A huge wildfire in the Los Angeles area spread another 2,000 acres overnight and appeared to have killed a motorist whose remains were found in a charred vehicle in the fire's path, officials said on Sunday.
This brought to 22,000 acres -- or 34 square miles -- the total area enveloped by the wildfire, which has forced hundreds of evacuations and is casting a dark haze over parts of Southern California.
The fire is one of a series this summer that have hit the state, which has suffered drought for several years and where dried grass and bush land as well as high temperatures have helped fuel the blazes.
The remains of an unidentified person were found late on Saturday inside a charred vehicle in the path of the so-called Sand Fire near Santa Clarita, about 40 miles (65 km) northwest of the city, the Los Angeles County Sheriff's Department said in a statement.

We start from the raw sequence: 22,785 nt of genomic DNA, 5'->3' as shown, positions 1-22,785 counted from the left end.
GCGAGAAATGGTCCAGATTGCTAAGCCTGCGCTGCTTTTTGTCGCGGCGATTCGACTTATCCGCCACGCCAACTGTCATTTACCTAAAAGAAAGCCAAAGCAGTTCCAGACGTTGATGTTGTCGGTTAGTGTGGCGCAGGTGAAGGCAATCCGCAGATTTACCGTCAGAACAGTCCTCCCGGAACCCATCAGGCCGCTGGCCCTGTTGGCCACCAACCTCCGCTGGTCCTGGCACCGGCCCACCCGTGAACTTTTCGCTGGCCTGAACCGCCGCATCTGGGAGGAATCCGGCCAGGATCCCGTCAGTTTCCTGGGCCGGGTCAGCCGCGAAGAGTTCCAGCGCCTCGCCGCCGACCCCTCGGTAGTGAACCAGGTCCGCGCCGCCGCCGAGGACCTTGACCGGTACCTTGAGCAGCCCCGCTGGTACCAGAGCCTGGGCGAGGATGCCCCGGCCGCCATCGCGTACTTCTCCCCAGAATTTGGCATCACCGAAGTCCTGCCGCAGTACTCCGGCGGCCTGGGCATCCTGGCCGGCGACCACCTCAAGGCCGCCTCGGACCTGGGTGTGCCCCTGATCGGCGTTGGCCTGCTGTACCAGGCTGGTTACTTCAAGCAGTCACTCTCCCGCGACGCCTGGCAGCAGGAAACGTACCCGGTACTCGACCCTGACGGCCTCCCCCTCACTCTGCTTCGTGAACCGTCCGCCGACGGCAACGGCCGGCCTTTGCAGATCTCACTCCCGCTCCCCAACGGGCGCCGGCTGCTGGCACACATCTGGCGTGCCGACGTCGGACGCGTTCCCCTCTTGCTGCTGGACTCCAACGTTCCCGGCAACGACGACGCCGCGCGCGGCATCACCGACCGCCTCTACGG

Officials said they would not know the cause of death until the completion of a medical examination, it said.
The wildfire has spread rapidly, prompting evacuation orders covering about 1,500 homes. The cause of the blaze, which broke out shortly after 2 p.m. on Friday, is under investigation.
Strong winds and temperatures reaching 97 degrees Fahrenheit are expected to hamper the efforts of the more than 1,600 firefighters battling the blaze, a sheriff's department spokesman said.
The blaze was 10 percent contained, he said.
The fire has prompted the South Coast Air Quality Management District to issue a smoke warning effective until midnight on Monday.
Officials said one firefighter sustained a minor injury, and that structures had been destroyed or damaged in the Bear Divide and Sand Canyon areas.
(Reporting by Laila Kearney; Editing by Raissa Kasolowsky)
This story has not been edited by Firstpost staff and is generated by auto-feed.